The folks at Smile Software were finally free to turn the iPad and iPhone into fully capable modern macro generators.
Starting our fourth decade: Al Fasoldt's reviews and commentaries, continuously online since 1983
TextExpander keyboard provides powerful macros in iPhone, iPad
February 15, 2015
By Al Fasoldt
Copyright © 2015, Al Fasoldt
Copyright © 2015, The Post-Standard
Macros are automated text-expansion functions. If you type a simple, unique string of characters -- "myaddr," for example -- a macro utility could enter your entire address in your word processor or email window.
Macro software is easy to find for Macs and for Windows and Linux PCs. But iPhone and iPad users have had only two ways to employ macros -- using an all-but-hidden function in the Settings app or buying TextExpander Touch.
The little-known macro function in Settings, under the Keyboard section, is easy to use and surprisingly effective, allowing outputs of more than a million characters for each macro. But it won't work in many situations when you'd expect it to, such as in email address entry lines. (Read more about Apple's macro function in this previous column: www.technofileonline.com/texts/tec072212.html.)
TextExpander Touch, from Smile Software, has been around for years, and has excelled in just about every way. It can insert user-created text within the TextExpander app itself and in any of 50 or more cooperative apps, such as word processors, that support TextExpander macros.
But TextExpander, as good as it was, wasn't good enough if you couldn't use it for anything and everything. Limiting it to specially coded apps was a bummer. To be really useful, it would have to be universal, working anywhere you typed on an iPad or iPhone. And the only way to do that would be to substitute TextExpander's typing software -- keyboard, underlying code and all -- for the typing software built into iOS.
Fat chance that would ever happen, right? Apple keeps a big lock on the door of every piece of the iOS software code. Substituting another on-screen keyboard ain't ever gonna happen.
Except for the fact that it DID happen. As I explained last week (www.technofileonline.com/texts/tec020815.html), Apple unlocked the keyboard code in the latest versions of iOS. App developers can now substitute their own crazy, odd, cunning or helpful keyboards for the boring one created by Apple. The only requirement: Give the user an easy way to get back to the plain-Jane Apple version.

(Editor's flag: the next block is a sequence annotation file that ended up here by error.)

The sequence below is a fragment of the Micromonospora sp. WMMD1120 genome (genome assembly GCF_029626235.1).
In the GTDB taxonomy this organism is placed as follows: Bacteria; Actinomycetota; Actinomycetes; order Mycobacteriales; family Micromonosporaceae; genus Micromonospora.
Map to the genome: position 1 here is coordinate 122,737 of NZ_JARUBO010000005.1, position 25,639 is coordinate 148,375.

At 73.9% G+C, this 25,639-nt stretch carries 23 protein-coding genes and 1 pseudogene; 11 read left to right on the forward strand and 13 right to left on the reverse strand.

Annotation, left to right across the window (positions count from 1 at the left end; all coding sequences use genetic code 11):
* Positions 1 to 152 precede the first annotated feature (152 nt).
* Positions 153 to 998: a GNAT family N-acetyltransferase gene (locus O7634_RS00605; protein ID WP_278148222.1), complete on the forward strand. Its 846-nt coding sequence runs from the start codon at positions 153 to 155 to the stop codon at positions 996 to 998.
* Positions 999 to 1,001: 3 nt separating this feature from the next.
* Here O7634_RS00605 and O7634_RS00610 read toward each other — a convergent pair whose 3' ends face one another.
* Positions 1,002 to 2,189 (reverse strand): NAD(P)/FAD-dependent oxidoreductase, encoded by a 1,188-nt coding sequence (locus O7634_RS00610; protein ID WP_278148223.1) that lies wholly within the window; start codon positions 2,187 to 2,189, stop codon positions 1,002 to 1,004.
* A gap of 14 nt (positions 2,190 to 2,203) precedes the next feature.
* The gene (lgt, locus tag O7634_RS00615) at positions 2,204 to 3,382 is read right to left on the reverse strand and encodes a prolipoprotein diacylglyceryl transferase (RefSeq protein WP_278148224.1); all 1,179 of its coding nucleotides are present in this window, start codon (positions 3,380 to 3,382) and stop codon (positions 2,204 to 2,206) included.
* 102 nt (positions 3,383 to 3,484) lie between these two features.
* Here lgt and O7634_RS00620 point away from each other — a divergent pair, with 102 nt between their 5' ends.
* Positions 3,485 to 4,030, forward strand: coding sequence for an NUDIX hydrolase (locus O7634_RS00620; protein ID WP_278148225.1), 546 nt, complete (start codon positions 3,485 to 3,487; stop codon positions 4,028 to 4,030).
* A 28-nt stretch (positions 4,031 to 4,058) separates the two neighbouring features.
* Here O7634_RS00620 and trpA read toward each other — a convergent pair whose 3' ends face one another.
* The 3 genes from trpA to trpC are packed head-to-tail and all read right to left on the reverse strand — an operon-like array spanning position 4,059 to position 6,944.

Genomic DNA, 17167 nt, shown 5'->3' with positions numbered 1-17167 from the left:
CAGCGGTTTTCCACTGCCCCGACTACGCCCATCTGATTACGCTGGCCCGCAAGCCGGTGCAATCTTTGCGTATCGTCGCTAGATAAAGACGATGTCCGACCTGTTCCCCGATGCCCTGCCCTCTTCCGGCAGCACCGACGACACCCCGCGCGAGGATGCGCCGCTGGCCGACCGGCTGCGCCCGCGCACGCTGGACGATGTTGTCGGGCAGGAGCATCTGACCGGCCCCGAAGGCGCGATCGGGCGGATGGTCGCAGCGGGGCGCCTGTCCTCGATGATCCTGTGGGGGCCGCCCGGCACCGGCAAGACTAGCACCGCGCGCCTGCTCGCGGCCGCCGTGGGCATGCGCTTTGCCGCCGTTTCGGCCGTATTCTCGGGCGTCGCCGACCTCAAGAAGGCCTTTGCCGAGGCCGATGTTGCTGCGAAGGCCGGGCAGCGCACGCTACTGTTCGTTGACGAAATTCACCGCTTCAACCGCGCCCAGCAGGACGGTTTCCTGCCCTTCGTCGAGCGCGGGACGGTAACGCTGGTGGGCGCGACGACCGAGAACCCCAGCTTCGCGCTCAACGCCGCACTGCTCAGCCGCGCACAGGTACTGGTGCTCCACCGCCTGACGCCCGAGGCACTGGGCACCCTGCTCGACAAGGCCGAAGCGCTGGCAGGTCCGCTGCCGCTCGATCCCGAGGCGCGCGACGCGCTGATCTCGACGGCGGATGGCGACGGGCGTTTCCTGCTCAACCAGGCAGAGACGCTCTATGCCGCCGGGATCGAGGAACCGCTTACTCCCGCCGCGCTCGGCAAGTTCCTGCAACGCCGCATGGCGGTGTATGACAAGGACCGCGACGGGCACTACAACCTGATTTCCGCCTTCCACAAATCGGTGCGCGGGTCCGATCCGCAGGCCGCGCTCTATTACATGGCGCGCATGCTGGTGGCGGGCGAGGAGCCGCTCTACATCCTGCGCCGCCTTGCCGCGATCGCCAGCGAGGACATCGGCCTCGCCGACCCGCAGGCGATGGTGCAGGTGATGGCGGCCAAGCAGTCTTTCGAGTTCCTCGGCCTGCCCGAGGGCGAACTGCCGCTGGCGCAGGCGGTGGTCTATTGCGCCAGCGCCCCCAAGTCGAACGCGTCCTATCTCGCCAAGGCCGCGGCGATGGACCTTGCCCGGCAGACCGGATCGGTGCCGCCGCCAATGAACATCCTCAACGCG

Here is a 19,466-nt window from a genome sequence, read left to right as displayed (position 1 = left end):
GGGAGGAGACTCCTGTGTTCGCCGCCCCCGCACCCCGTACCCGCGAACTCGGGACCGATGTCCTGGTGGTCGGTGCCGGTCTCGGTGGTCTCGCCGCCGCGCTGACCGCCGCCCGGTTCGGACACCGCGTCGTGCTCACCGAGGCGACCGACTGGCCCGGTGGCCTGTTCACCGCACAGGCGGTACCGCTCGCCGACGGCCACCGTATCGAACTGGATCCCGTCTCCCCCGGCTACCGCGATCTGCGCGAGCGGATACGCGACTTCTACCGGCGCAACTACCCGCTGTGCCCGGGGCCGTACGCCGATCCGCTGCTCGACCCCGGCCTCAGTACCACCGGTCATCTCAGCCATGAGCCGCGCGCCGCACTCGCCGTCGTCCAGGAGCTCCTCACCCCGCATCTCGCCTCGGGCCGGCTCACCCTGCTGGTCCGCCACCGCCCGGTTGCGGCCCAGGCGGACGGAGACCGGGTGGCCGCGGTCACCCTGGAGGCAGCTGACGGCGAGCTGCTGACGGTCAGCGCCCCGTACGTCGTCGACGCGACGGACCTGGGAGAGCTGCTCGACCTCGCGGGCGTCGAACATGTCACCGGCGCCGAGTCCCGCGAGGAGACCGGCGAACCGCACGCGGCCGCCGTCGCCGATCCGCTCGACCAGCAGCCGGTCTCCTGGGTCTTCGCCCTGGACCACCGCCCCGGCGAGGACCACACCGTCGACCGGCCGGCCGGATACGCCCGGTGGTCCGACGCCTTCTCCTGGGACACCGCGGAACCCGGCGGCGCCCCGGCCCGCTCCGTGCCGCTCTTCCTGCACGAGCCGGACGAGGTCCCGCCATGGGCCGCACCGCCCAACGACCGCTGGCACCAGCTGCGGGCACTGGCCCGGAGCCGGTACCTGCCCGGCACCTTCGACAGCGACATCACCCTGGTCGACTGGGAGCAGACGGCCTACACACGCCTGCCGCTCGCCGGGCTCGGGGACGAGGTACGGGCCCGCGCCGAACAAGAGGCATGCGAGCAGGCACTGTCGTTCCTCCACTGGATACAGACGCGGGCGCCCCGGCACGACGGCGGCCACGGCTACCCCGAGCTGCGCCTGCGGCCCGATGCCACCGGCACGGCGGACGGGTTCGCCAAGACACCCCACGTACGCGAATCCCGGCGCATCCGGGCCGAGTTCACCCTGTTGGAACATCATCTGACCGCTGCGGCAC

So the folks at Smile Software were finally free to turn the iPad and iPhone into fully capable modern macro generators. They combined their macro-creation coding with an updated keyboard that looks and works better than the original. They even got rid of Apple's mindless all-capital-letters look: When you type lower-case letters, the keyboard shows them; when you type capital letters, the keyboard switches to "caps."
Another helpful change: The TextExpander Touch keys look like they're moving down when you touch them. (Yes, they really do look that way.) It's an incredibly realistic effect.
Creating macros is easy. TextExpander comes with a few already created, so you can see how the syntax works. You're simply writing in English, using easy techniques to assign words and phrases. TextExpander calls programmed macros "snippets," making them seem less intimidating. They're far more powerful than Apple's all-but-ignored keyboard shortcuts, too.
Smile has engineered its keyboard macro code to work with hardware keyboards, too, such as Apple's delightful BlueTooth keyboard. Smile's user guide at http://smilesoftware.com/help/touch3/index.html explains how to take advantage of hardware keyboards.